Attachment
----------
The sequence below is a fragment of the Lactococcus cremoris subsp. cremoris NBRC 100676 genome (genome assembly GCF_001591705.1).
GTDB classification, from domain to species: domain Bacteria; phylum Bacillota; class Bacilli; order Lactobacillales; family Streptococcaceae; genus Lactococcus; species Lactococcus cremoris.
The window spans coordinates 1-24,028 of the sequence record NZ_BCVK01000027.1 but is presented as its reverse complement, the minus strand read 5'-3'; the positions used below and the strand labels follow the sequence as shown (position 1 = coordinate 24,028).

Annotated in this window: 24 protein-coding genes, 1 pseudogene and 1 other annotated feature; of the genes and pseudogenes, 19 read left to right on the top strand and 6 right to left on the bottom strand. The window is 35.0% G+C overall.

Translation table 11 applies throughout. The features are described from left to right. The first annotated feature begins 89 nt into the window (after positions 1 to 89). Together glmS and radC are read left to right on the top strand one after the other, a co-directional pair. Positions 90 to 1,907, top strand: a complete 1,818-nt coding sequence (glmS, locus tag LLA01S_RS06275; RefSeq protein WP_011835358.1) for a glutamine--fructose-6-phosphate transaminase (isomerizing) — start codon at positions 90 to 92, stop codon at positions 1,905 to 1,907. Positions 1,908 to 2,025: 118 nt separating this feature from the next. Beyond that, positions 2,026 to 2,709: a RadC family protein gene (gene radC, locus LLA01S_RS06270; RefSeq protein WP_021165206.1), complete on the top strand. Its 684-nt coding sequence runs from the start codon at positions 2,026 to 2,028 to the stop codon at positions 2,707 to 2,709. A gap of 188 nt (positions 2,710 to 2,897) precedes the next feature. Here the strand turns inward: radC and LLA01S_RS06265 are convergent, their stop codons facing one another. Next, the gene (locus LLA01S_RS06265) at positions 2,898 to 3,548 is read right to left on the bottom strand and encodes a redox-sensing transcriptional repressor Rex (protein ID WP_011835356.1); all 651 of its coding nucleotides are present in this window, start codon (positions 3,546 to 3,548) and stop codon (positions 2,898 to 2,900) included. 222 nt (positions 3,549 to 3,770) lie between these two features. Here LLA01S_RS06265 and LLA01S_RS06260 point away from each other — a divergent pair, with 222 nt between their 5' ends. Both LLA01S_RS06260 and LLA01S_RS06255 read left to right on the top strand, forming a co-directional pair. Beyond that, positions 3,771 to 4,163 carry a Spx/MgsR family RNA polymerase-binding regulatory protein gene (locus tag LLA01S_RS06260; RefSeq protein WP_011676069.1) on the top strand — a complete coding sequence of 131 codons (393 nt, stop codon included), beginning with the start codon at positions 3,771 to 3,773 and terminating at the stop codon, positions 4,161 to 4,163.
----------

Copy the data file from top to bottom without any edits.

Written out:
The sequence below is a fragment of the Lactococcus cremoris subsp. cremoris NBRC 100676 genome (genome assembly GCF_001591705.1).
GTDB classification, from domain to species: domain Bacteria; phylum Bacillota; class Bacilli; order Lactobacillales; family Streptococcaceae; genus Lactococcus; species Lactococcus cremoris.
The window spans coordinates 1-24,028 of the sequence record NZ_BCVK01000027.1 but is presented as its reverse complement, the minus strand read 5'-3'; the positions used below and the strand labels follow the sequence as shown (position 1 = coordinate 24,028).

Annotated in this window: 24 protein-coding genes, 1 pseudogene and 1 other annotated feature; of the genes and pseudogenes, 19 read left to right on the top strand and 6 right to left on the bottom strand. The window is 35.0% G+C overall.

Translation table 11 applies throughout. The features are described from left to right. The first annotated feature begins 89 nt into the window (after positions 1 to 89). Together glmS and radC are read left to right on the top strand one after the other, a co-directional pair. Positions 90 to 1,907, top strand: a complete 1,818-nt coding sequence (glmS, locus tag LLA01S_RS06275; RefSeq protein WP_011835358.1) for a glutamine--fructose-6-phosphate transaminase (isomerizing) — start codon at positions 90 to 92, stop codon at positions 1,905 to 1,907. Positions 1,908 to 2,025: 118 nt separating this feature from the next. Beyond that, positions 2,026 to 2,709: a RadC family protein gene (gene radC, locus LLA01S_RS06270; RefSeq protein WP_021165206.1), complete on the top strand. Its 684-nt coding sequence runs from the start codon at positions 2,026 to 2,028 to the stop codon at positions 2,707 to 2,709. A gap of 188 nt (positions 2,710 to 2,897) precedes the next feature. Here the strand turns inward: radC and LLA01S_RS06265 are convergent, their stop codons facing one another. Next, the gene (locus LLA01S_RS06265) at positions 2,898 to 3,548 is read right to left on the bottom strand and encodes a redox-sensing transcriptional repressor Rex (protein ID WP_011835356.1); all 651 of its coding nucleotides are present in this window, start codon (positions 3,546 to 3,548) and stop codon (positions 2,898 to 2,900) included. 222 nt (positions 3,549 to 3,770) lie between these two features. Here LLA01S_RS06265 and LLA01S_RS06260 point away from each other — a divergent pair, with 222 nt between their 5' ends. Both LLA01S_RS06260 and LLA01S_RS06255 read left to right on the top strand, forming a co-directional pair. Beyond that, positions 3,771 to 4,163 carry a Spx/MgsR family RNA polymerase-binding regulatory protein gene (locus tag LLA01S_RS06260; RefSeq protein WP_011676069.1) on the top strand — a complete coding sequence of 131 codons (393 nt, stop codon included), beginning with the start codon at positions 3,771 to 3,773 and terminating at the stop codon, positions 4,161 to 4,163.